On the other hand, ZK Rollups are designed to compute the transactions and produce validity proof that gets settled on the Ethereum mainnet blocks for future reference. The validity proof is used to re-compute the validity of the transaction history when required by any nodes.
ZKRollups are higher in execution requirement as validity proofs require more computation to complete, while the 7 day challenge period of Optimistic Rollups may not be compatible in certain application scenarios — so developers will have to determine which type of rollups are more appropriate for their project.
Currently, general-purpose Optimistic Rollups such as Optimism and Arbitrum One are actively onboarding projects, the majority of the popular Defi platforms and other Dapps have been deployed or are close to being deployed. Start exploring both platforms by checking on the ecosystem list which regularly gets updated here or here.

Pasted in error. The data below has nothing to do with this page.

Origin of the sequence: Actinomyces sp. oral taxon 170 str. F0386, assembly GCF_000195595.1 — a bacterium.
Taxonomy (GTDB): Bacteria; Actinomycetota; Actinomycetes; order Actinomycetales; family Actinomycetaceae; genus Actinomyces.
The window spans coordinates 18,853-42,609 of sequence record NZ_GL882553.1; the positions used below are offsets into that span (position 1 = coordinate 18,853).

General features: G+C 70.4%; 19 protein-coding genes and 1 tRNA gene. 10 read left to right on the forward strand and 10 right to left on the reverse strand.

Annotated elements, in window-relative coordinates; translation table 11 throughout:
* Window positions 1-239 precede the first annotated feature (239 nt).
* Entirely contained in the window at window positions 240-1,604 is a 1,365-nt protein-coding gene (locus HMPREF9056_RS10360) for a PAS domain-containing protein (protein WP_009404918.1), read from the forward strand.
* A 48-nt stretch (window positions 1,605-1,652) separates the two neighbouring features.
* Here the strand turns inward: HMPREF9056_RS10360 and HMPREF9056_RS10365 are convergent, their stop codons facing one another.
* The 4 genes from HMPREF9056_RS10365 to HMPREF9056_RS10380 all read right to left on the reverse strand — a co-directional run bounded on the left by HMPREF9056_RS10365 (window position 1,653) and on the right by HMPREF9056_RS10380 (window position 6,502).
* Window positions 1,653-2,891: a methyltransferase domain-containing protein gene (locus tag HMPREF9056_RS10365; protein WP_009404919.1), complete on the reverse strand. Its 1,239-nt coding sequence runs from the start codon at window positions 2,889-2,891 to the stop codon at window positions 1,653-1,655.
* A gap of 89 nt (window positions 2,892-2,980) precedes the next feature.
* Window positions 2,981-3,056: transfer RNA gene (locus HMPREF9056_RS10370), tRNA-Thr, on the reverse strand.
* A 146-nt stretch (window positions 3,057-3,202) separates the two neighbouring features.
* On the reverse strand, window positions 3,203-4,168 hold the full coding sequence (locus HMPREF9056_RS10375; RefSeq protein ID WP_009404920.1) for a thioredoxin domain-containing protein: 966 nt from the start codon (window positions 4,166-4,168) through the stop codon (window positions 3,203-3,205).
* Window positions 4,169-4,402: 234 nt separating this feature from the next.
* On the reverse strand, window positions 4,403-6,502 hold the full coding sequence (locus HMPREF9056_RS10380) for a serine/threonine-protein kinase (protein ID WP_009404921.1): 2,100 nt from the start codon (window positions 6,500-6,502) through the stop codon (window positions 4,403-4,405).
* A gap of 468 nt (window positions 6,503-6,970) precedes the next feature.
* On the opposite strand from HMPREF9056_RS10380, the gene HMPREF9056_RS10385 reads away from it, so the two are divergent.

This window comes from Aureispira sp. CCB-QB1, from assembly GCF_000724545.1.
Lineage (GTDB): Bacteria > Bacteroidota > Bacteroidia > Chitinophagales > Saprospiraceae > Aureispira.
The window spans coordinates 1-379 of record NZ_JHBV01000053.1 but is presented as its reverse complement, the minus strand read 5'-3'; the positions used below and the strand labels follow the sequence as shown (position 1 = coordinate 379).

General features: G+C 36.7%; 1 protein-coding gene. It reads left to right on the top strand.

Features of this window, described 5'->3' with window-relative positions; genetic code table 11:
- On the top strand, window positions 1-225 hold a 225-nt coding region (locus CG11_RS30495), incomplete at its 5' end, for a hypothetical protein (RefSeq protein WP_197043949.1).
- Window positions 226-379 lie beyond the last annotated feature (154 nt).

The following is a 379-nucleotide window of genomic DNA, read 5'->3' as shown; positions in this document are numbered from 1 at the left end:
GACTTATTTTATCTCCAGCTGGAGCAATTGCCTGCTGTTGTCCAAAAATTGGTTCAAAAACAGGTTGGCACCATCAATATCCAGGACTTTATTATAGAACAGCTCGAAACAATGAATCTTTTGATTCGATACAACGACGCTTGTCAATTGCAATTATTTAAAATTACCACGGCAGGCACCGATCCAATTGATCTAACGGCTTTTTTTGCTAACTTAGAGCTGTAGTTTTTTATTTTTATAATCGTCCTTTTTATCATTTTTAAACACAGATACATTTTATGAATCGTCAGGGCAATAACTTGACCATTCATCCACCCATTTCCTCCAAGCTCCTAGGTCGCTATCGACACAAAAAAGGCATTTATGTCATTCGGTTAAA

General-purpose ZK Rollups such as StarkNet are also onboarding projects though the whitelisting process is still in place, for the ZK Rollup ecosystem list please go here.
A reminder to always carry out due diligence prior to interacting with any new environment. L2beat provides good resources on current rollup metrics on Ethereum, but more importantly, they provide a breakdown of each framework and its inherent risks.
Migration to Rollups
With the current geopolitics landscape and downfall in total NFT searches, we are definitely in a slight bear/crab market situation. This is reflected in both token prices but also the average gas cost for a transaction. Ethereum gas has been fluctuating around 10 - 50 gwei lately, compared to during the NFT mania and Defi explosion where gas was hovering around 100 - 200 gwei.